Akamai (NASDAQ:AKAM) is known for helping web sites deliver web content fast and securely to their visitors. Visitors to sites served by Akamai receive web content from by a nearby Akamai server rather than the website's own servers. The company has traditionally charged a premium over what competitors Limelight (NASDAQ:LLNW) and Level 3 (NYSE:LVLT) charge for content delivery. This has helped Akamai maintain higher margins and earn more profits.
Lowering Prices to Compete
Pricing in the content delivery business is typically based on the price per Gigabyte of content delivered. Akamai is now getting competitive on pricing, especially on video content, to attract more customers and the amount of content (in Gigabytes) delivered by the Akamai network. In some of its recent deals, Akamai has aggressively outbid its competitors on price which has helped the company retain and grow its customer base of media websites. (Click to enlarge)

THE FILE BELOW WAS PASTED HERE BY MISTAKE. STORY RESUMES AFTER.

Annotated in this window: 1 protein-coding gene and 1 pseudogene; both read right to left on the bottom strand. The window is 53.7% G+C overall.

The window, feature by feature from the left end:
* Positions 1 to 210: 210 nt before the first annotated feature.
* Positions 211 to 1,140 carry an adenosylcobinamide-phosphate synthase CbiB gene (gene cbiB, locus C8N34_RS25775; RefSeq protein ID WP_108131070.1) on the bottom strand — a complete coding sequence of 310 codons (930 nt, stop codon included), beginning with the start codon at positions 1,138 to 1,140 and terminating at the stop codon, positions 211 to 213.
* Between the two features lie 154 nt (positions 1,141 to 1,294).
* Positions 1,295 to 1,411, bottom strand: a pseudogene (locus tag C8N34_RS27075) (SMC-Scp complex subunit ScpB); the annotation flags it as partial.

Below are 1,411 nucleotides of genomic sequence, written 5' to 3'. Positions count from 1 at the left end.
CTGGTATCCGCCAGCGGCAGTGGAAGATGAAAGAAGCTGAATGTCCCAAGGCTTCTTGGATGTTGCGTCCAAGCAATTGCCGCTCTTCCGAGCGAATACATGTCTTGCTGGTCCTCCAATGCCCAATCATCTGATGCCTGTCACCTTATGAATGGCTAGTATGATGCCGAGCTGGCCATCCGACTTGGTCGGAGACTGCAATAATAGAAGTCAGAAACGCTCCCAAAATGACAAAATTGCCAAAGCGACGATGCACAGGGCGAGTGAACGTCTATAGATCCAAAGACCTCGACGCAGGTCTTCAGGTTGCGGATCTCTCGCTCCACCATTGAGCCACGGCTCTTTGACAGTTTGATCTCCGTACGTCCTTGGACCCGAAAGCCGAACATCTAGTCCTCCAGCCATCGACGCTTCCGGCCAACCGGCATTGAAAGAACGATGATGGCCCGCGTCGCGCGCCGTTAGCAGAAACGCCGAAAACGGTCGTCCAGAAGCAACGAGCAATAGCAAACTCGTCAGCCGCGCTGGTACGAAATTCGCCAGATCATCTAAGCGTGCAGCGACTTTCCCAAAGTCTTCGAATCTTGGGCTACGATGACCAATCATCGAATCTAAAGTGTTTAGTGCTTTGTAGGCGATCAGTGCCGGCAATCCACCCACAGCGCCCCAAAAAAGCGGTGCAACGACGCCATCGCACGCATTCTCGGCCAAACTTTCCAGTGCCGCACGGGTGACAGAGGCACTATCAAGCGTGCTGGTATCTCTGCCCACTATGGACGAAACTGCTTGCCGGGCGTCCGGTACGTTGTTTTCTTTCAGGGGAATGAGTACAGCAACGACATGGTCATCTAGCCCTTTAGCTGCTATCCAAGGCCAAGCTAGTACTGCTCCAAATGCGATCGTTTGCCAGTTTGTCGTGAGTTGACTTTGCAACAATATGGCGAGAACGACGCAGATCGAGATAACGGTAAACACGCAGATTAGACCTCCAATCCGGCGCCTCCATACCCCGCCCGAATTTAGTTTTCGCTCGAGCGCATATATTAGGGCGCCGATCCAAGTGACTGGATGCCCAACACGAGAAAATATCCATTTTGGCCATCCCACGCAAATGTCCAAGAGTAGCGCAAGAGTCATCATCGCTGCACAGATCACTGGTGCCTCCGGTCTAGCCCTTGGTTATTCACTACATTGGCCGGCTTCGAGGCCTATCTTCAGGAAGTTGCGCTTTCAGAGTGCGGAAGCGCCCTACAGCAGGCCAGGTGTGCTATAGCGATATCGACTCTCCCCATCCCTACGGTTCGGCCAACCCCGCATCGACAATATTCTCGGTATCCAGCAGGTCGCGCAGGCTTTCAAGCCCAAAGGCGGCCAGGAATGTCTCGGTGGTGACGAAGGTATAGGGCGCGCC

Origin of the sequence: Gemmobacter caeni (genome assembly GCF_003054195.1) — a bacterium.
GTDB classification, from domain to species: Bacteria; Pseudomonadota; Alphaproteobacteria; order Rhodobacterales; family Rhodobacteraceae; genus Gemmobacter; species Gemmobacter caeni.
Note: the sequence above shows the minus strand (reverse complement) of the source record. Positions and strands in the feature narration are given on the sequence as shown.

Lower pricing alone could mean that the amount of money spent by each Akamai customer could decline; however, offsetting this is the rapid growth in the amount of media content on the web and the likelihood that customers will use Akamai even more at lower prices. Thus we expect revenue per customer to experience an overall positive impact and to increase over the Trefis forecast period.
Falling Gross Margins
Lower prices result in reduced gross margins for Akamai's media content delivery business. We estimate that media content delivery constitutes about 26% of the company's stock price and has margins lower than the company's overall margins owing to higher bandwidth costs.
You can modify the three top forecasts for Akamai's media business to see how changes in Akamai's pricing can impact Akamai's demand and its stock price:
- Revenue per Akamai Media Business Customer
- Number of Akamai Business Customers
- Akamai Media Gross Margin
Disclosure: No positions